She cried out, her eyes widening as Rustin raised his sword for the coup-de-grace. Proxima rolled off the desk, as the blade smacked down into the wood and was lodged there – splinters flying everywhere. Scrambling up, she saw Rustin cursing whilst he struggled to wrench the blade free. Inattentive for the moment, Rustin felt a fist connect with his jaw and his head jerked back. Then again and again. The rhythm had its drawbacks, though. He eventually caught Proxima’s fist and crushed it in his more powerful hand. She howled, and he kicked her in the stomach, knocking the breath out of her. She hit the far wall, knocking the books out of their shelves – many landing on her head.
Like I needed that to happen, thought Proxima sourly.
Panting, Rustin stood over her, his chest rising and falling whilst his muscles rippled. He unsheathed a dagger from his boot. Proxima stared up in horror.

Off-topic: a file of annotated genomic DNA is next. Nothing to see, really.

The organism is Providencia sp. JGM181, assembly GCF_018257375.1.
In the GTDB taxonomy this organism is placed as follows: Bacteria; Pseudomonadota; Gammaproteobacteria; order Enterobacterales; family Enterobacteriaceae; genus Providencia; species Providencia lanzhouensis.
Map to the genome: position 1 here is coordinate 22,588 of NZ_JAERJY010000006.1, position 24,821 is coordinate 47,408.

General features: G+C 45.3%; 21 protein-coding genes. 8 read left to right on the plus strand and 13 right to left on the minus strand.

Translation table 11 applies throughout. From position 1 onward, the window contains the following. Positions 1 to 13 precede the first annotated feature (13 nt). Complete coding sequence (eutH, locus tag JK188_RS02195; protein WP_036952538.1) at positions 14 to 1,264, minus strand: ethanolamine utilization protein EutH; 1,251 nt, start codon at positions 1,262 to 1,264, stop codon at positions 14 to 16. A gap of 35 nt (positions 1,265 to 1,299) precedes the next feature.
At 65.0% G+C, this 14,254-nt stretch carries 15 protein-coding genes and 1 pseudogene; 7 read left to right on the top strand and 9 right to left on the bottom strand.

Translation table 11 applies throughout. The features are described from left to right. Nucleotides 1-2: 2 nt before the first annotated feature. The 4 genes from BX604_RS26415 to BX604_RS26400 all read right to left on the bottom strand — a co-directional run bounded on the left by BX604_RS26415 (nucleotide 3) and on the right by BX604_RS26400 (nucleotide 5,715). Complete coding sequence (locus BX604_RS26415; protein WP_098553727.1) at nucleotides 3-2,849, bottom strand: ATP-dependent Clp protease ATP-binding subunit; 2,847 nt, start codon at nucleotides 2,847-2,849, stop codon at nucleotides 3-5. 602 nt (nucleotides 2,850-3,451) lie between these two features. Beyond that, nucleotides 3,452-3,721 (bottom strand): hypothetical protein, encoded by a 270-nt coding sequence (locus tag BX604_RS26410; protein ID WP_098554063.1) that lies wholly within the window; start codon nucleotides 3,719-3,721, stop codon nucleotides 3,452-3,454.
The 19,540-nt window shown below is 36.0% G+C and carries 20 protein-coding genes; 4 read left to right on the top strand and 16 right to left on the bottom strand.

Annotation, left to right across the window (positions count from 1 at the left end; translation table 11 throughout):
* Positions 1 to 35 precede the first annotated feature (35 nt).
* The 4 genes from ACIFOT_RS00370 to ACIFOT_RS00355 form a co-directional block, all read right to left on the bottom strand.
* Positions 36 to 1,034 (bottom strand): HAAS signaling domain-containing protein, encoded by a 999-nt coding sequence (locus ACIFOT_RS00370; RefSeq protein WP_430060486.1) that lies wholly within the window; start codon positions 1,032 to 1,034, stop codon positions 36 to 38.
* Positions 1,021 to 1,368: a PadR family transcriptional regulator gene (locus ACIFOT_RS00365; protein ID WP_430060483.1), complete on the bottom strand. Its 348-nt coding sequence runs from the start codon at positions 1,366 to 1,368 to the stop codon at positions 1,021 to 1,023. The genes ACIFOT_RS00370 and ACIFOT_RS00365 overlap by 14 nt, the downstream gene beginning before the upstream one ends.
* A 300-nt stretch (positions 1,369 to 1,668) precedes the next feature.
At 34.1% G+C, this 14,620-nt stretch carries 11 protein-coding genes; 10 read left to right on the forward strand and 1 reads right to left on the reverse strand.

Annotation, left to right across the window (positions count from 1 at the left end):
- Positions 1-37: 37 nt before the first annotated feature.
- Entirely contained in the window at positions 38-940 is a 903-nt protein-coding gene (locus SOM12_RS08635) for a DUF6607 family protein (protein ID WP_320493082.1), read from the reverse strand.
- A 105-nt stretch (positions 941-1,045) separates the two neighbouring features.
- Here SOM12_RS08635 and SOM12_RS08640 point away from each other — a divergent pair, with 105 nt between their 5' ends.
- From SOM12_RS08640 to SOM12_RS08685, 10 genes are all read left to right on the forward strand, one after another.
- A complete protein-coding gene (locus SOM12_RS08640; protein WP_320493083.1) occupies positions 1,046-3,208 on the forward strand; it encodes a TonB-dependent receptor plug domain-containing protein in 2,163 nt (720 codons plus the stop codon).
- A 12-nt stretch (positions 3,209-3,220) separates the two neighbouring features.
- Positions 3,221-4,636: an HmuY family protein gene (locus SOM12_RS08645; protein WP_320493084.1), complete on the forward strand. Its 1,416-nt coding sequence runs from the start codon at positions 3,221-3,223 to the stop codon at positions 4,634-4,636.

This is it, she thought.
Her crushed hand ached and her bleeding arm moaned as more blood burbled out. Rustin fixed his eyes on her, his hideous mouth open wide taking deep, tired breaths.
“This fight didn’t last long, did it?” he said, “You’re lucky I’m allowing you to die this easy. I know of some Methists who would have locked you up and tortured you to your miserable death. Your stupid superiors back in the Empire better take your death as a lesson, and not interfere with the Fyddin again!” Rustin spat out blood. “Goodbye, Proxima.”
Rustin raised his dagger for the kill.
Proxima clenched her teeth, and lashed out her foot into Rustin’s shin. He fell forward, his dagger ripping into the spine of a book, and his body pressing down on hers. She pushed him away, her strength suddenly replenished, and head-butted him – a pain shooting through her mind and her world spinning from nausea – but she persisted and butted him again and again. Then with her last reserves of strength she straddled him, using her slight weight to pin him down. Both her feet crushed down on his hands, and she ripped out a dagger from her own boot and stabbed him in his side. No matter how small, if the wound did not kill him, the diamond would. He let out a shrill, Dyonuxiot cry; his split tongue shooting out of his mouth and his eyes pressed tightly together.